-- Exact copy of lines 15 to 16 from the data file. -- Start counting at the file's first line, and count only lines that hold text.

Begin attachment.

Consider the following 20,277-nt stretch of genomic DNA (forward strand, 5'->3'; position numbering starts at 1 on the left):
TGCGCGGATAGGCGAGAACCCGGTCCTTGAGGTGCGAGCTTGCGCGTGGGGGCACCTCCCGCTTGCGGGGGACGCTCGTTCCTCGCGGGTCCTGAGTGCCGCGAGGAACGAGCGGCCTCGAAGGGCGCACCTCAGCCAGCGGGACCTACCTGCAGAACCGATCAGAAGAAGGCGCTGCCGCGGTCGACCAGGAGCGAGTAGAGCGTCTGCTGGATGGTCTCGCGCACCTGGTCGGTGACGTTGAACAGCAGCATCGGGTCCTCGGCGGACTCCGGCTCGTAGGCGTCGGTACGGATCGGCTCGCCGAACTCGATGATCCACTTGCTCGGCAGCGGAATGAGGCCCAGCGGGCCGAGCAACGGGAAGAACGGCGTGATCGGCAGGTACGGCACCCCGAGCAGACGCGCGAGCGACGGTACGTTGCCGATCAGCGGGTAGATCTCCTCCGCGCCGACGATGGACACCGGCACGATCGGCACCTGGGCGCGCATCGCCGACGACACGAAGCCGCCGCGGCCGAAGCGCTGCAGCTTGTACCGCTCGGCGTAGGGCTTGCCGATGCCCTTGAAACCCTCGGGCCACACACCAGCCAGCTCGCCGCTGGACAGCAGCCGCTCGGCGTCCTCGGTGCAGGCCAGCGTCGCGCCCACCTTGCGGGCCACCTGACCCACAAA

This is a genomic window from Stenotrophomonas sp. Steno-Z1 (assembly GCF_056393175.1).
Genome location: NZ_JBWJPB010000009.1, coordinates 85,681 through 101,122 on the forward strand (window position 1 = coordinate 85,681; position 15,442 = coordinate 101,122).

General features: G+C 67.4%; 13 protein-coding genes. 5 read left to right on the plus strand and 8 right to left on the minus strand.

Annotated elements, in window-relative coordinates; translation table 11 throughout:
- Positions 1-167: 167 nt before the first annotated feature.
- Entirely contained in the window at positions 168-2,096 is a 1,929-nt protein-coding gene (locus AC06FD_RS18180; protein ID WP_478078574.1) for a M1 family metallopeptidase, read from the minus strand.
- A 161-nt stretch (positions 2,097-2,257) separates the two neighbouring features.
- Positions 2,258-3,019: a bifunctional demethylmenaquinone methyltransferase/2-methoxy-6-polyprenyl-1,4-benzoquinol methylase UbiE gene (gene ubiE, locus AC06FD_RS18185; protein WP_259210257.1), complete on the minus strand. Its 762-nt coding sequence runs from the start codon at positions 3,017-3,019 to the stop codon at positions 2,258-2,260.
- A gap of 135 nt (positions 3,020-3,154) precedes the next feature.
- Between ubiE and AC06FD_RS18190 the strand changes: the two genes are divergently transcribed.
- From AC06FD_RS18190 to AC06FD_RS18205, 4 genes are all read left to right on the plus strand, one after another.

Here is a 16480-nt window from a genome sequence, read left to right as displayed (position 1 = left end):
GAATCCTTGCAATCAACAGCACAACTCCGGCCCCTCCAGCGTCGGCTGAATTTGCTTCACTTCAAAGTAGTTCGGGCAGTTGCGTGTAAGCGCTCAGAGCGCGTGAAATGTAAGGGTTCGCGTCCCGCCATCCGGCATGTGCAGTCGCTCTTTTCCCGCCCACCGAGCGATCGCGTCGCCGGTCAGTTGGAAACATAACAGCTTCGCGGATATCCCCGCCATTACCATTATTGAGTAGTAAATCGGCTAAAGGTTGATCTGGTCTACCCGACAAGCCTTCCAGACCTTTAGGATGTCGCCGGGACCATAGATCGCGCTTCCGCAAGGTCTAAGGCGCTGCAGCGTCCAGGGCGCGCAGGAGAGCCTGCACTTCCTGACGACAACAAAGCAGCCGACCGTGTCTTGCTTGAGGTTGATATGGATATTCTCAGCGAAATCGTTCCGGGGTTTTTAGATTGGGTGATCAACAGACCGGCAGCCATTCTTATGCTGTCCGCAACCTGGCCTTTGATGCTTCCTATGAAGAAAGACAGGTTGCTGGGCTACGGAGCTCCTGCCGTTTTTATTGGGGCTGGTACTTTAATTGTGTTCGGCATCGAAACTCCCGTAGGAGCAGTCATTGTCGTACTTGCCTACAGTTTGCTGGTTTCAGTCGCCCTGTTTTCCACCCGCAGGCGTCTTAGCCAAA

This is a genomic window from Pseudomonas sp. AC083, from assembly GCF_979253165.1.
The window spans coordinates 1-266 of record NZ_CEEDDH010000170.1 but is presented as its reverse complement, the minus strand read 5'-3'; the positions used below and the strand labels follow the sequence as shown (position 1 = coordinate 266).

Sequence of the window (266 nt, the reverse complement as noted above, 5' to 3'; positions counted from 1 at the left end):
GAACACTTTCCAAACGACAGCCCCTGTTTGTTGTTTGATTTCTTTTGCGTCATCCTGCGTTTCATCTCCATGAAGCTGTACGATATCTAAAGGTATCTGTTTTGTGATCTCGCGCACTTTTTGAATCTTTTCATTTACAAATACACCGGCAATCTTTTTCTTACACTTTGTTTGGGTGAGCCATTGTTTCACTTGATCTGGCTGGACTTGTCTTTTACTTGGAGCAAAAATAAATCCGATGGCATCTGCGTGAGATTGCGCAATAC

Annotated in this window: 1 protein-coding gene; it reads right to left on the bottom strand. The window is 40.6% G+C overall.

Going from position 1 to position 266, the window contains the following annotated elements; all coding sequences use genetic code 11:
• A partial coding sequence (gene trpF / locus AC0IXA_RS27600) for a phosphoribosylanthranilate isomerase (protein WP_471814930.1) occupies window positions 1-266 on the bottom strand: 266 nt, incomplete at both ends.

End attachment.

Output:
GAATCCTTGCAATCAACAGCACAACTCCGGCCCCTCCAGCGTCGGCTGAATTTGCTTCACTTCAAAGTAGTTCGGGCAGTTGCGTGTAAGCGCTCAGAGCGCGTGAAATGTAAGGGTTCGCGTCCCGCCATCCGGCATGTGCAGTCGCTCTTTTCCCGCCCACCGAGCGATCGCGTCGCCGGTCAGTTGGAAACATAACAGCTTCGCGGATATCCCCGCCATTACCATTATTGAGTAGTAAATCGGCTAAAGGTTGATCTGGTCTACCCGACAAGCCTTCCAGACCTTTAGGATGTCGCCGGGACCATAGATCGCGCTTCCGCAAGGTCTAAGGCGCTGCAGCGTCCAGGGCGCGCAGGAGAGCCTGCACTTCCTGACGACAACAAAGCAGCCGACCGTGTCTTGCTTGAGGTTGATATGGATATTCTCAGCGAAATCGTTCCGGGGTTTTTAGATTGGGTGATCAACAGACCGGCAGCCATTCTTATGCTGTCCGCAACCTGGCCTTTGATGCTTCCTATGAAGAAAGACAGGTTGCTGGGCTACGGAGCTCCTGCCGTTTTTATTGGGGCTGGTACTTTAATTGTGTTCGGCATCGAAACTCCCGTAGGAGCAGTCATTGTCGTACTTGCCTACAGTTTGCTGGTTTCAGTCGCCCTGTTTTCCACCCGCAGGCGTCTTAGCCAAA

This is a genomic window from Pseudomonas sp. AC083, from assembly GCF_979253165.1.